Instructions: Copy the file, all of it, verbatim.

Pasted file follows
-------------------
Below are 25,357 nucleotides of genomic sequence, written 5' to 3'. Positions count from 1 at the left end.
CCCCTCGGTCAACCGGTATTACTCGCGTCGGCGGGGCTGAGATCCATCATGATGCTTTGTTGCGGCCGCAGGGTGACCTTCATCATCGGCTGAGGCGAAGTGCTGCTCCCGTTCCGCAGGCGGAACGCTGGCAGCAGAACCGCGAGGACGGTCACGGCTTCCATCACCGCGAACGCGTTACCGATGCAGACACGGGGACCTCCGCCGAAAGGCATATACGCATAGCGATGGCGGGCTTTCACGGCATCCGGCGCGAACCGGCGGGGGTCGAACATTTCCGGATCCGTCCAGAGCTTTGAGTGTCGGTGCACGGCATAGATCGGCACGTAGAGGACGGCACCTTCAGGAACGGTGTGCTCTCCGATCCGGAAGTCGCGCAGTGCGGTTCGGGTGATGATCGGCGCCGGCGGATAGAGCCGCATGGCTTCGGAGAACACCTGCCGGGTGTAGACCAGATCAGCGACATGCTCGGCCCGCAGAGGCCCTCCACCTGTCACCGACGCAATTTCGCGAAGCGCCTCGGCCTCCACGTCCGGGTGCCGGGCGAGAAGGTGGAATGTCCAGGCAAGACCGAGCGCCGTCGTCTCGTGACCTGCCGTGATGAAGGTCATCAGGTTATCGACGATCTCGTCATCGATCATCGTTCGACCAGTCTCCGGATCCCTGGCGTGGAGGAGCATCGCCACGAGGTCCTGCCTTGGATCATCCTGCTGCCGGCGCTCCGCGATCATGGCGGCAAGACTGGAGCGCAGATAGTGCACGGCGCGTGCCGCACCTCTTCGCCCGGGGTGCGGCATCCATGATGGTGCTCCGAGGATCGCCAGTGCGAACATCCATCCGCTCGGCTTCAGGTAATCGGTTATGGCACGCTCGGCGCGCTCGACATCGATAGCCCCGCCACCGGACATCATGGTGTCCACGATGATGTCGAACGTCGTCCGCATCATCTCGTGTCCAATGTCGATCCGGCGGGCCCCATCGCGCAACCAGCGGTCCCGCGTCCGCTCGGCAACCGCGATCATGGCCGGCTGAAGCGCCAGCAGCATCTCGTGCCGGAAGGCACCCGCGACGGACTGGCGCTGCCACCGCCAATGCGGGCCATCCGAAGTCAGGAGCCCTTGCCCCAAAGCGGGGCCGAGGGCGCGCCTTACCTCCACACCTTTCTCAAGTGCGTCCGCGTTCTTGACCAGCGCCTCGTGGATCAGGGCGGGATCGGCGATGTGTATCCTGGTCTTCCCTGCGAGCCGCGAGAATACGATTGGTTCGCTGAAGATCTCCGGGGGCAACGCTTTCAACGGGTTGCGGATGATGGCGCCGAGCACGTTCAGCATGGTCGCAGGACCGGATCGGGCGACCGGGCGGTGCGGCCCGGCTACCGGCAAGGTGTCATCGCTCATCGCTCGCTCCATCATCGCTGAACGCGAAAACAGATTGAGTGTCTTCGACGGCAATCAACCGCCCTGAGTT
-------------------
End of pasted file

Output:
Below are 25,357 nucleotides of genomic sequence, written 5' to 3'. Positions count from 1 at the left end.
CCCCTCGGTCAACCGGTATTACTCGCGTCGGCGGGGCTGAGATCCATCATGATGCTTTGTTGCGGCCGCAGGGTGACCTTCATCATCGGCTGAGGCGAAGTGCTGCTCCCGTTCCGCAGGCGGAACGCTGGCAGCAGAACCGCGAGGACGGTCACGGCTTCCATCACCGCGAACGCGTTACCGATGCAGACACGGGGACCTCCGCCGAAAGGCATATACGCATAGCGATGGCGGGCTTTCACGGCATCCGGCGCGAACCGGCGGGGGTCGAACATTTCCGGATCCGTCCAGAGCTTTGAGTGTCGGTGCACGGCATAGATCGGCACGTAGAGGACGGCACCTTCAGGAACGGTGTGCTCTCCGATCCGGAAGTCGCGCAGTGCGGTTCGGGTGATGATCGGCGCCGGCGGATAGAGCCGCATGGCTTCGGAGAACACCTGCCGGGTGTAGACCAGATCAGCGACATGCTCGGCCCGCAGAGGCCCTCCACCTGTCACCGACGCAATTTCGCGAAGCGCCTCGGCCTCCACGTCCGGGTGCCGGGCGAGAAGGTGGAATGTCCAGGCAAGACCGAGCGCCGTCGTCTCGTGACCTGCCGTGATGAAGGTCATCAGGTTATCGACGATCTCGTCATCGATCATCGTTCGACCAGTCTCCGGATCCCTGGCGTGGAGGAGCATCGCCACGAGGTCCTGCCTTGGATCATCCTGCTGCCGGCGCTCCGCGATCATGGCGGCAAGACTGGAGCGCAGATAGTGCACGGCGCGTGCCGCACCTCTTCGCCCGGGGTGCGGCATCCATGATGGTGCTCCGAGGATCGCCAGTGCGAACATCCATCCGCTCGGCTTCAGGTAATCGGTTATGGCACGCTCGGCGCGCTCGACATCGATAGCCCCGCCACCGGACATCATGGTGTCCACGATGATGTCGAACGTCGTCCGCATCATCTCGTGTCCAATGTCGATCCGGCGGGCCCCATCGCGCAACCAGCGGTCCCGCGTCCGCTCGGCAACCGCGATCATGGCCGGCTGAAGCGCCAGCAGCATCTCGTGCCGGAAGGCACCCGCGACGGACTGGCGCTGCCACCGCCAATGCGGGCCATCCGAAGTCAGGAGCCCTTGCCCCAAAGCGGGGCCGAGGGCGCGCCTTACCTCCACACCTTTCTCAAGTGCGTCCGCGTTCTTGACCAGCGCCTCGTGGATCAGGGCGGGATCGGCGATGTGTATCCTGGTCTTCCCTGCGAGCCGCGAGAATACGATTGGTTCGCTGAAGATCTCCGGGGGCAACGCTTTCAACGGGTTGCGGATGATGGCGCCGAGCACGTTCAGCATGGTCGCAGGACCGGATCGGGCGACCGGGCGGTGCGGCCCGGCTACCGGCAAGGTGTCATCGCTCATCGCTCGCTCCATCATCGCTGAACGCGAAAACAGATTGAGTGTCTTCGACGGCAATCAACCGCCCTGAGTT